The sleeve sections 98, 100 are placed about the support posts adjacent to their upper surface, as shown in FIG. 7. Typically, they can be placed about the uppermost annular recess provided on the support post. The protusion 110 of each sleeve section is positioned at the recess 96. The two half sections 98, 100 are then snapped into place so that they are joined in proper engagement with their protrusions 110 locked in the recess 96. The table top 10 is then placed over these annular joined sleeves 97 so that the respective collars 88 are mounted on top of the joined sleeves 97.

A tight and secure fit is obtained between the matingly engaged sleeve sections 98, 100 as the weight of the table top presses down onto the sleeve sections. By adding a load of weight onto the table top, the corner collars 88 are further urged downwardly, which causes a wedging action so as to provide a gripping force against the external surface of the sleeve sections 98, 100. This increases as the table top is loaded.

In this connection, when the sleeve 97 is formed as two halves, the confronting edges of each half advantageously do not make actual contact, to thereby permit full pressure to be exerted against the surface of each post. A more specific description of the above described action is more fully described in the U.S. Pat. No. 3,424,111.

As can be seen in FIG. 7, because the upper end of the collar 88 is connected to the U-shaped channel, the annular tapered bore 92 in the collar 88 communicates with the space 112 provided in the U-shaped channel. In this manner, the upper end 114 of the support posts 94 can extend upwardly past the collar 88 and into the space 112. As a result, there is provided a space between the upper ends 114 of the support posts 94 and the table top 10 to permit the urging downward of the table top so as to permit the additional wedging action heretofore described. Additionally this space permits some flexibility in the positioning of the uppermost annular recess 96 provided on the support posts 94.

Preferably, a plastic cap or cover member 115 having an enlarged head portion, is force-fit into the open upper end 114 of the support post 94, as shown in FIG. 7, to close the upper end 114 to avoid the possible collection of food particles and dirt therein.

Referring now to FIG. 6, it will be noted that in addition to the table top 10, the support posts 94 also support a three sided frame member 116 which serves to stabilize the support posts 94 while allowing the placement of carts under the table top 10. As can best be seen in FIGS. 4 and 6, the frame 116 includes four corner frustroconical collars 118 each having an internal tapered bore 120. The four collars 118 are interconnected by means of the rod sections 122, including the side rod 124, and the two end rods 126, 128. The rod sections 122 can typically be of rectangular, tubular, trapezoidal or other cross sectional configuration, as is well known in the art. Preferably, the rod sections 122 are tubular members which are welded to the collars 118.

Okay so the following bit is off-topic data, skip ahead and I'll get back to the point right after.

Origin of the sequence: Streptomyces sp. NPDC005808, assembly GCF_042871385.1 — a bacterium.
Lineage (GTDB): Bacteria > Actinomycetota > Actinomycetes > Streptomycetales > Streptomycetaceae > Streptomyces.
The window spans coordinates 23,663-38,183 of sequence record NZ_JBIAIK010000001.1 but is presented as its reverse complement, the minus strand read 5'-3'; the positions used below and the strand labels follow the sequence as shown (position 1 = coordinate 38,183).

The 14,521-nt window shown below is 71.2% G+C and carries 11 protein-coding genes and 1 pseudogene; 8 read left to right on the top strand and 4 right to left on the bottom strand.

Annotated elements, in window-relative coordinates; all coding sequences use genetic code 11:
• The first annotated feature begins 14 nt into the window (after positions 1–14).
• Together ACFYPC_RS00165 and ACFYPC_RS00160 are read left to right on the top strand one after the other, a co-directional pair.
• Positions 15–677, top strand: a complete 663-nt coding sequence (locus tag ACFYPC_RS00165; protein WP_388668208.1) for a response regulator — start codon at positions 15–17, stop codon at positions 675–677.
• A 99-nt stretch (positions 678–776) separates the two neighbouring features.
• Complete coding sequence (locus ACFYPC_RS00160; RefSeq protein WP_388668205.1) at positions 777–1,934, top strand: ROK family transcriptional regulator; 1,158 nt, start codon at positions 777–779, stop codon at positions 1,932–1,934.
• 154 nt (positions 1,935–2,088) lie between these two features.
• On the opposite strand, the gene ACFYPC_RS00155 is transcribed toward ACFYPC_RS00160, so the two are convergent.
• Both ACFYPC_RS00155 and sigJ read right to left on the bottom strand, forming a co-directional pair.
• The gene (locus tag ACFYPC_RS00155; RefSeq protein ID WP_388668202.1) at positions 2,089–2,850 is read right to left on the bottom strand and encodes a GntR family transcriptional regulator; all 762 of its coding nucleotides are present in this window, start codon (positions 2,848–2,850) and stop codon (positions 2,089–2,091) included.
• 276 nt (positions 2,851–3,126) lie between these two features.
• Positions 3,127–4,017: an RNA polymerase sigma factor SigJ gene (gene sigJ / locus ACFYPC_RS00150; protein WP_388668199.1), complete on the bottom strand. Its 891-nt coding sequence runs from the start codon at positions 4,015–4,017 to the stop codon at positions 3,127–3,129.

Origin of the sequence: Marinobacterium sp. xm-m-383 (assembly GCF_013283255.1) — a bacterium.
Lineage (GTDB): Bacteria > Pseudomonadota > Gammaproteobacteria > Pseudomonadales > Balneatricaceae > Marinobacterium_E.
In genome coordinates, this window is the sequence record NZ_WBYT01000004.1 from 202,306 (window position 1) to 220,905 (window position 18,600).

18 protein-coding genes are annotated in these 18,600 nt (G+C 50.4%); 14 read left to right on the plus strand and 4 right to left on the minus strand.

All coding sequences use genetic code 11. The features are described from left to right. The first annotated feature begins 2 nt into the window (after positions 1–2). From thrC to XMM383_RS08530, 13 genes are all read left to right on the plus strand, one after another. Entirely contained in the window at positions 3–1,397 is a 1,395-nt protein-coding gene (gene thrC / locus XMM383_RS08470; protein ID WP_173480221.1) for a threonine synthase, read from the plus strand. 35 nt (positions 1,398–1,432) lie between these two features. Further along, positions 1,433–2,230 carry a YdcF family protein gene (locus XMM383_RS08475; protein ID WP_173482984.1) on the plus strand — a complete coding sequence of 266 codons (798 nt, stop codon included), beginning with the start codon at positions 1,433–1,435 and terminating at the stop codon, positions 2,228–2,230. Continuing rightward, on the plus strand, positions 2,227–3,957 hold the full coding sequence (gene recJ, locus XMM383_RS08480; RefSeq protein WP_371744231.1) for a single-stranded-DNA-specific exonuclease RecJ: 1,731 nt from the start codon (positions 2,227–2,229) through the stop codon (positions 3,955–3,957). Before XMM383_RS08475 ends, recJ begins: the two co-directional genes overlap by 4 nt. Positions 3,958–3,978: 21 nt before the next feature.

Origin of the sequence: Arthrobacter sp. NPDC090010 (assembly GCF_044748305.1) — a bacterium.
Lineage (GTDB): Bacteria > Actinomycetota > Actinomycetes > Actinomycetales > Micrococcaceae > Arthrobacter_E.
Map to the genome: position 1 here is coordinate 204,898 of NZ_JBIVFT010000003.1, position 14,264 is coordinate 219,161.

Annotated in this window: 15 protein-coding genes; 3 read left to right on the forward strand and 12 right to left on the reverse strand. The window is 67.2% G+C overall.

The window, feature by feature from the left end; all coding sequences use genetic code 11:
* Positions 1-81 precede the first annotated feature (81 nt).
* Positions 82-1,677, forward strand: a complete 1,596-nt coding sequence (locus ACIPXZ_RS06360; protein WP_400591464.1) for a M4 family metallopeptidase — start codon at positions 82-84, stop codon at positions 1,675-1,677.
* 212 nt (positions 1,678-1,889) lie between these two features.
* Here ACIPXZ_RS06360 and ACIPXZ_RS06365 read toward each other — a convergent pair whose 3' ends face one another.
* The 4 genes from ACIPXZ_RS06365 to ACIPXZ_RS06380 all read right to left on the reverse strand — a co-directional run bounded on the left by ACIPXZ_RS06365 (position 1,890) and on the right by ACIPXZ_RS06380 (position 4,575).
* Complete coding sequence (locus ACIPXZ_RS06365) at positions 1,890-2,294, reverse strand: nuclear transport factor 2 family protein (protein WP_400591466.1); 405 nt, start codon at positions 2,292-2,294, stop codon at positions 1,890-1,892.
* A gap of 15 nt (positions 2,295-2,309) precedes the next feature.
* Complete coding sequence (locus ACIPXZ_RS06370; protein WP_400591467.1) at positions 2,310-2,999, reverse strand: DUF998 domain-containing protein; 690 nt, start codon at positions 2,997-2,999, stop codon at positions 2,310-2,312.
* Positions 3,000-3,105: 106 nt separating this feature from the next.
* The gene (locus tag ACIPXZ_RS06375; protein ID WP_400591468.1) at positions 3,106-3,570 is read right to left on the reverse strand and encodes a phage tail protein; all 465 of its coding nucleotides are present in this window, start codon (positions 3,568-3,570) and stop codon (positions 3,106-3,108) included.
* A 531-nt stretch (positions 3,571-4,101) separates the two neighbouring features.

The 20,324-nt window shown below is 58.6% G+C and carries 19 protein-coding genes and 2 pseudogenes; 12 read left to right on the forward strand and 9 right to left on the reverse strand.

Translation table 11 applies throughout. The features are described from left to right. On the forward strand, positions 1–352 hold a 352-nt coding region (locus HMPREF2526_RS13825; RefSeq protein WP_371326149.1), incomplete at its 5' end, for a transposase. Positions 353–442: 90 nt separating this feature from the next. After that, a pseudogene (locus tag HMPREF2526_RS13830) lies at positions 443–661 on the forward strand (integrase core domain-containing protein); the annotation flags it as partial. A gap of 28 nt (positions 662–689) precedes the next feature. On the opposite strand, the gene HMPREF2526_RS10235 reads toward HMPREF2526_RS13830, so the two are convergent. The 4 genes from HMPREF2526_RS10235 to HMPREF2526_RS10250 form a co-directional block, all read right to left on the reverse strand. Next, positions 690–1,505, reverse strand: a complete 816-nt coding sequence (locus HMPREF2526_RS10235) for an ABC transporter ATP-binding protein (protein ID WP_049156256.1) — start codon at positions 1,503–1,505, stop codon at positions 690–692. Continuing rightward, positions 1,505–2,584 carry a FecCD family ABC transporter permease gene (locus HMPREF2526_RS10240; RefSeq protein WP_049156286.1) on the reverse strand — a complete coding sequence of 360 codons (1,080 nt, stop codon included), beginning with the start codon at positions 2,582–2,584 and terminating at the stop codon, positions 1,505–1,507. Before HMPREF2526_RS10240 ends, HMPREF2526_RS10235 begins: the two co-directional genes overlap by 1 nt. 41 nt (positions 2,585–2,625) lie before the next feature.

As is best seen in FIGS. 6 and 8, the position of the three sided frame 116 can be suitably adjusted by utilizing the sleeves 130, of a type substantially identical to the sleeve 97 shown in FIG. 5. The projection 132 internal of each sleeve 130, similar to the above mentioned projection 110, fits within one of the recesses 96 provided on each support post 94. Each collar 118 sits over the frustroconical exterior surface of an associated sleeve 130 and urges together the sleeve sections so as to provide a suitable gripping force against each support post 94 for firmly securing the frame 116 in place, in a manner set forth above. The exact positioning of the three sided frame 116 can be suitably adjusted so as to place it at any desired height along the support posts by selecting the desired annular recesses 96 in which to snap the sleeve sections.

Referring now to FIG. 9, instead of utilizing the three sided frame 116, it is also possible to provide one or more undershelves beneath the table top 10. The particular undershelf 134 which is shown is of a type described and claimed in the aforementioned copending U.S. patent application Ser. No. 252,812. In such copending application, there is described the use of the removable corner sections 136 which are secured in place on the truncated corners of the shelf 134. The annular tapered bores 138, formed in the corners 136, are such as to receive the sleeve sections of a sleeve member as shown in FIG. 5. Such heavy duty shelving 134, with the removable corner sections 135 attached, sits onto the snapped together sleeve sections and provides the additional wedging action so as to provide additional gripping force of the sleeve members onto the support posts 94. Although only one shelf 134 has been shown, it should be understood that additional undershelves can be placed on the support posts, as is needed.